2017 undergraduate scholars awards

founders fellows

By Douglas Esser
Persistence, commitment, dedication. Those words were used repeatedly by professors describing the two Mary Gates scholars and eight winners of the Founders Fellows Research Scholarships at the UW Bothell undergraduate awards reception Thursday evening in Discovery Hall. (Photos by Marc Studer)

Faculty mentors introduced their students who gave a brief explanation of their research to an audience that included family members and friends. Here’s a little of what they had to say.

Mary Gates Scholars:

Paul Hage (senior, School of STEM, electrical engineering) – A screening application using cloud platforms to detect anemia.
A computer program analyzes photos of the eye or tongue to monitor pallor or color that can be a sign of illness.
Mentor: Sohini Roy Chowdhury
“I saw a spark in this guy.”

Paul Hage

Kathy Phuong-Hao Tran (junior, School of STEM, biology) – Effect of water variability on gene expression in plants).
Drought response by plants could be crucial in climate change.
Mentor: Thelma Madzima
Tran was so eager to start research “she stalked me.”

Kathy Tran

The $5,000 awards come from the UW Mary Gates Endowment established by
Bill and Melinda Gates to honor the memory of Mary Gates, his mother. She served as a UW regent from 1975 to 1993.

Founders Fellows:

Sara Cole (senior, School of Interdisciplinary Arts & Sciences) – A content analysis of teen sexual health forums.
“I’m hoping we can improve using this data.”
Mentor: Jody Early
“She was undaunted by me. I gave her such a to-do list. She has taken up every question. I could see this emerging scholar in her.”

Sara Cole

Luke Daanomah (senior, School of STEM, mechanical engineering) – Cob bricks (made of clay, sand, straw) for use in sustainable housing.
“I like to contribute to growing knowledge.”
Mentor: Cassandra Wright
Says Daanomah kept asking, “Can I help? Is there something I can do?”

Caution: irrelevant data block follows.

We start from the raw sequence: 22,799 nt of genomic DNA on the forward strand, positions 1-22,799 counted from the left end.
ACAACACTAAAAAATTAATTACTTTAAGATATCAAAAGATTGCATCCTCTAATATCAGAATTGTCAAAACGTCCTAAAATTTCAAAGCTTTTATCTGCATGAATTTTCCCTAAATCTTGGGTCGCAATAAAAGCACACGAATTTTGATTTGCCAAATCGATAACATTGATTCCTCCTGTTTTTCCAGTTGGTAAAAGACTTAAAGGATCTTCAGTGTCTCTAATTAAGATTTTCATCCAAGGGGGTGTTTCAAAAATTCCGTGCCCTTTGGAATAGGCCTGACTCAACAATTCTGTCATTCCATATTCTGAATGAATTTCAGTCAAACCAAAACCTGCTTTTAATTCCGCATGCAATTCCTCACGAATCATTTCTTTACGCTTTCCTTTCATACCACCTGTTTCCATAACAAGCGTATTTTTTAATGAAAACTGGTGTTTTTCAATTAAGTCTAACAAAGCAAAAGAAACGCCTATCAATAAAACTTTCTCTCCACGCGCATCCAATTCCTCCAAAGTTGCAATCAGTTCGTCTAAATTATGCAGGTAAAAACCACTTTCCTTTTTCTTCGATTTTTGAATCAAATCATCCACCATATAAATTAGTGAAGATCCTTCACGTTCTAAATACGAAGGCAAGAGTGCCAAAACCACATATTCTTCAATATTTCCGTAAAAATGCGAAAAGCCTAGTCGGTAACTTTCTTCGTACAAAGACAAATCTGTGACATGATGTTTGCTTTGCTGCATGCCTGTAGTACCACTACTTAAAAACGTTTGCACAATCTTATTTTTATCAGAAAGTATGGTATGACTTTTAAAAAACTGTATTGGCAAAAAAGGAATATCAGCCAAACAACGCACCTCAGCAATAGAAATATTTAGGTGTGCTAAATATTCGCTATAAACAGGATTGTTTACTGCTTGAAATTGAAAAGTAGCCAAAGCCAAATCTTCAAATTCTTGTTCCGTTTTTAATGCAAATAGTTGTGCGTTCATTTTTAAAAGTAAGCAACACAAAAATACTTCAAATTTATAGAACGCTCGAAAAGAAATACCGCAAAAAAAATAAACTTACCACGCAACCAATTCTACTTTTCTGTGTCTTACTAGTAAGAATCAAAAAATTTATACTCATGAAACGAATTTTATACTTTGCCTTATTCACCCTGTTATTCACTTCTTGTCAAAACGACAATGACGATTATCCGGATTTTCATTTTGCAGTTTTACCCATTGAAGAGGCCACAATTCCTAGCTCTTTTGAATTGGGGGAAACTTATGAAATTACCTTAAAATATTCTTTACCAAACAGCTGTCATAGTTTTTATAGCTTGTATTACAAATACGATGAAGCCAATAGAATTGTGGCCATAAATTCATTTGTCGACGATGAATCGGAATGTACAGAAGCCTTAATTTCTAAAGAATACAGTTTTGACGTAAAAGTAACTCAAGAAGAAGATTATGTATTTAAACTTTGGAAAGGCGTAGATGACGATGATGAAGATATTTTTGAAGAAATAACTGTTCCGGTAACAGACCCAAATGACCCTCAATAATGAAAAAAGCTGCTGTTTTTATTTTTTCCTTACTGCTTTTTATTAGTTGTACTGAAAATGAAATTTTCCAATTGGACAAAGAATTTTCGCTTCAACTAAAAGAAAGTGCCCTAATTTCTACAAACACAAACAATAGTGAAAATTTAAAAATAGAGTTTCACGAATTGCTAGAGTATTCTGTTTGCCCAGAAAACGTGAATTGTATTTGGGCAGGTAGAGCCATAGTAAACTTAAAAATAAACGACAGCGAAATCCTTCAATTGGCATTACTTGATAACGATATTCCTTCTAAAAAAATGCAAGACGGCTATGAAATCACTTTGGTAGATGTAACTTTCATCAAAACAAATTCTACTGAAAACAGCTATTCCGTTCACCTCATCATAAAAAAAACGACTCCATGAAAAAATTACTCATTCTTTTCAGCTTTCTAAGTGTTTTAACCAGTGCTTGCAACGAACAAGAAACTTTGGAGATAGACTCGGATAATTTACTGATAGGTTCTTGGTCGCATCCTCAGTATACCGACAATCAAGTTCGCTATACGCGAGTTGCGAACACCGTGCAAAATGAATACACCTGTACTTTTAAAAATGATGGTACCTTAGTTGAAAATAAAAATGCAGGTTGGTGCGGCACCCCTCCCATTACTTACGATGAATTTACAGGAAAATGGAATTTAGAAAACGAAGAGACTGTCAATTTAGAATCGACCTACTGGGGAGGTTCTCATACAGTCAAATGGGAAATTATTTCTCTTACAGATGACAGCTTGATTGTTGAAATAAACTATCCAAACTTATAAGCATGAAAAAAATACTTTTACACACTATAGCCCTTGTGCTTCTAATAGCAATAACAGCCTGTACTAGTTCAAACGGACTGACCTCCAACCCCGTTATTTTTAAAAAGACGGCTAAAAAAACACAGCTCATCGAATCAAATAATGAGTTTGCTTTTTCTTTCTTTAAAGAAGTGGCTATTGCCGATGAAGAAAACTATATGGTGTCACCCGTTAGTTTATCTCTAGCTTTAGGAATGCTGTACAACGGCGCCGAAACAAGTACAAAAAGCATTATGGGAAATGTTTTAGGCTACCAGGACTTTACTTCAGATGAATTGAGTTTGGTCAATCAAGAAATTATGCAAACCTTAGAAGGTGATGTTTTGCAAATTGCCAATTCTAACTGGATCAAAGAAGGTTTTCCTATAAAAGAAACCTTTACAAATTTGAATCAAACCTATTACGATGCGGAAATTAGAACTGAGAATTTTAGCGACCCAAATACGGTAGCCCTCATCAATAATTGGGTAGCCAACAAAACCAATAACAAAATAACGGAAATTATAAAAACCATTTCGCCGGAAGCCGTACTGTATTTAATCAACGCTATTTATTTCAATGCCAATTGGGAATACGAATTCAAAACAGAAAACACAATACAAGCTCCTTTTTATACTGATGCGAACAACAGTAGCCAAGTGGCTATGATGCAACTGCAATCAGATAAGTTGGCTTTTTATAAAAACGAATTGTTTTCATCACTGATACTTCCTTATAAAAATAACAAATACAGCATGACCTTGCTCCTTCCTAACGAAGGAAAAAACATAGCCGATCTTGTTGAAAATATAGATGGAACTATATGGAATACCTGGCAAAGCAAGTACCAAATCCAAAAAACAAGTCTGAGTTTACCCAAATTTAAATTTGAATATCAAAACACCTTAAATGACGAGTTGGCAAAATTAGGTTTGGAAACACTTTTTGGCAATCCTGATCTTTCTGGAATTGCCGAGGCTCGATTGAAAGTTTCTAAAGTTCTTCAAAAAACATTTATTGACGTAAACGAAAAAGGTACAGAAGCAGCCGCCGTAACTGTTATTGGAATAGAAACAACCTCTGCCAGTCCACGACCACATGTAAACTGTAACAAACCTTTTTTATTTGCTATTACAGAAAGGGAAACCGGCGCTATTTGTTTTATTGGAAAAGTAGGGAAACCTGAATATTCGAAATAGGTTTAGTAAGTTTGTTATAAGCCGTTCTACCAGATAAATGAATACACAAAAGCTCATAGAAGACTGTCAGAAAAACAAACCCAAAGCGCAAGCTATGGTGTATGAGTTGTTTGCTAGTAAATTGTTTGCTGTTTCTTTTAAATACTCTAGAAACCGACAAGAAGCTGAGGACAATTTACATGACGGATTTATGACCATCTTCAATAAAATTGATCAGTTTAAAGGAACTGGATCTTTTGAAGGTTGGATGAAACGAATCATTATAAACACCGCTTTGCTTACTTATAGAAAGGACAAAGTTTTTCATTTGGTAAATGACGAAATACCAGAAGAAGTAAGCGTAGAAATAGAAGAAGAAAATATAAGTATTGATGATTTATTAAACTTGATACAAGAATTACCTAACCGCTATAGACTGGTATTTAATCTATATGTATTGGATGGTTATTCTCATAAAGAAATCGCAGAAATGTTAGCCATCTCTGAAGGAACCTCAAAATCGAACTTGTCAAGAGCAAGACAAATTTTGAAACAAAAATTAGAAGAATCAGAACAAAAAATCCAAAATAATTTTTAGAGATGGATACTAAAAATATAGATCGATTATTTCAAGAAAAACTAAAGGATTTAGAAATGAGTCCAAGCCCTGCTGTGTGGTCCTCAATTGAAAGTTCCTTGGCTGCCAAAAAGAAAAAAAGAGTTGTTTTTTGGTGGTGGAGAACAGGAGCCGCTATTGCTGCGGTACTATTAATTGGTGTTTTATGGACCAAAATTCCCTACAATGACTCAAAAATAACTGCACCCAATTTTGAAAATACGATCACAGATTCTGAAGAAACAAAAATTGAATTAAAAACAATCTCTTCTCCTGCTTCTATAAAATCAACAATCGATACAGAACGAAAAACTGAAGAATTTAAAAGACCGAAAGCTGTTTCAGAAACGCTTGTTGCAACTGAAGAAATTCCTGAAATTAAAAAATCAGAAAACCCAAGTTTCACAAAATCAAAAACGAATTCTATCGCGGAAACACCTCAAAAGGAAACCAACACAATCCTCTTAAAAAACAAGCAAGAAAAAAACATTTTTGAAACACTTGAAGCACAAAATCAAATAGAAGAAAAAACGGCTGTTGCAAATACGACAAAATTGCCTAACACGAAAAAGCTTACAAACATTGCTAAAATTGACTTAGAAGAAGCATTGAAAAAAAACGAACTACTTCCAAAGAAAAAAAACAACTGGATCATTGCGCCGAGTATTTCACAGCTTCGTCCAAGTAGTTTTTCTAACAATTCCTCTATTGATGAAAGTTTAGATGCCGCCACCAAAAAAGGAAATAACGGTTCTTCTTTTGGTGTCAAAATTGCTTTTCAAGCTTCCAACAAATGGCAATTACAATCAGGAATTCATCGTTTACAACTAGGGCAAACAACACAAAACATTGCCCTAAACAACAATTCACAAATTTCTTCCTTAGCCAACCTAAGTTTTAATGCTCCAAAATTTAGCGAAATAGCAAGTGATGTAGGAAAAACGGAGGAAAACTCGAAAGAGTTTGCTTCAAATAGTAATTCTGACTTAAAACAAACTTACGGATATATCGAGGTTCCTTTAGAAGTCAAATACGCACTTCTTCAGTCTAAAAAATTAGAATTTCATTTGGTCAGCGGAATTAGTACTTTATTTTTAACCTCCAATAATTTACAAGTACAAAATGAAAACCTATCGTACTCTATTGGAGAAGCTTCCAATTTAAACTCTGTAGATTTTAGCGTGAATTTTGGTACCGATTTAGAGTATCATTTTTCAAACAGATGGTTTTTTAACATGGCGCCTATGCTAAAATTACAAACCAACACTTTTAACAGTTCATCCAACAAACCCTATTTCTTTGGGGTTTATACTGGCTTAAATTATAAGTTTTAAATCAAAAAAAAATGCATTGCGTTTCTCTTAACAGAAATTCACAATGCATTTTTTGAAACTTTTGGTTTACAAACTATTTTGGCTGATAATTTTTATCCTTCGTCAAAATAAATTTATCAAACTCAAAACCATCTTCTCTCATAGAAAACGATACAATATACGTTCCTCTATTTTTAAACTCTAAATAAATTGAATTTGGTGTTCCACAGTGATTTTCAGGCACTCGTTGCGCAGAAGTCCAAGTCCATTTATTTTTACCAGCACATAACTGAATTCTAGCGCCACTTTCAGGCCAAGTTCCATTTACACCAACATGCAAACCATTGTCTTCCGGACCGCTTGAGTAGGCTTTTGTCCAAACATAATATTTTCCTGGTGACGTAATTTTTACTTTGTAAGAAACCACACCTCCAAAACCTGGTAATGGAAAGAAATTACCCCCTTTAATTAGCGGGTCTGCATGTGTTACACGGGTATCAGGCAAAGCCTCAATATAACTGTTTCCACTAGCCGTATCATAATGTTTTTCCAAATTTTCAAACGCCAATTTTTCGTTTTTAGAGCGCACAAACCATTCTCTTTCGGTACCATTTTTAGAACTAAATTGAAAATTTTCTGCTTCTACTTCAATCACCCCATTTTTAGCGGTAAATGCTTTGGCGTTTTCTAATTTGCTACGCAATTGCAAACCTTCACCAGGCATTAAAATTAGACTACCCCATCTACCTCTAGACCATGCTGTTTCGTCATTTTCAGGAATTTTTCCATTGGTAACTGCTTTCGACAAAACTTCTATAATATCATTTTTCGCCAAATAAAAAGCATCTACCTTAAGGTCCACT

Luke Daanomah

Holly Gummelt (junior, School of STEM, physics) – Gravitational wave astronomy.
“The merger of black holes is a little more common than expected.”
Mentor: Joey Key
“She’s very motivated and dedicated. It’s really fun to work with Holly.”

Holly Gummelt

Pavel Krivopustov (junior, School of STEM, computer science and software engineering) – Security in the Internet of Things.
“We’re trying to minimize the complexity of it.”
Mentor: Geetha Thamilarasu
“I have no doubt he will go very far.”

Pavel Krivopustov

Tanya Kumar (junior, School of Interdisciplinary Arts & Sciences, law, economics and public policy, and society, ethics and human behavior) – Sexual violence in India.
“It kind of made me find myself.”
Mentor: Lauren Lichty
“There’s no question this is a woman who will change the world.”

Tanya Kumar

Federico Pastoris (junior, School of Interdisciplinary Arts & Sciences, global studies and global health) – Indoor air pollution and health repercussions in developing countries.
Promoting efficient, less-polluting stoves that also are culturally acceptable.
Mentor: Ben Gardner
“It’s a great pleasure working with someone as enthusiastic as Freddy.”

Federico Pastoris

Vaughn Shepherd (senior, School of STEM, biology) – Microbial contamination in the UW Bothell wetlands.
Tracking pathogenic bacteria in wetlands water that flows into Lake Washington. “That’s a big concern there.”
Mentor: Keya Sen
“He learned the techniques in my lab very quickly.”

Vaughn Shepherd

Caleb Yang (senior, School of STEM, computer science and software engineering, and math) – Test implementation of agent-based applications.
Computer models of a lung infection or financial crisis.
Mentor: Munehiro Fukuda
“I knew he would be a very hard working student, so I decided to give him a challenging project.”

Caleb Young

The awards recognize and support undergraduates involved in research and are worth up to $1,500. They are supported by the UW Bothell Founders Endowed Fellowship established by Dick Chappelle and his wife Virginia; Maryel Duzan, Max Gellert, Rod Proctor and Lynn Ries.

Washington Research Foundation Fellow:

Manuja Sharma, a notable undergraduate scholarship winner who was not at the reception, won a $7,500 Washington Research Foundation fellowship. The electrical engineering senior is working with mentor Hung Cao to develop a new blood pressure medical device.

Manuja Sharma

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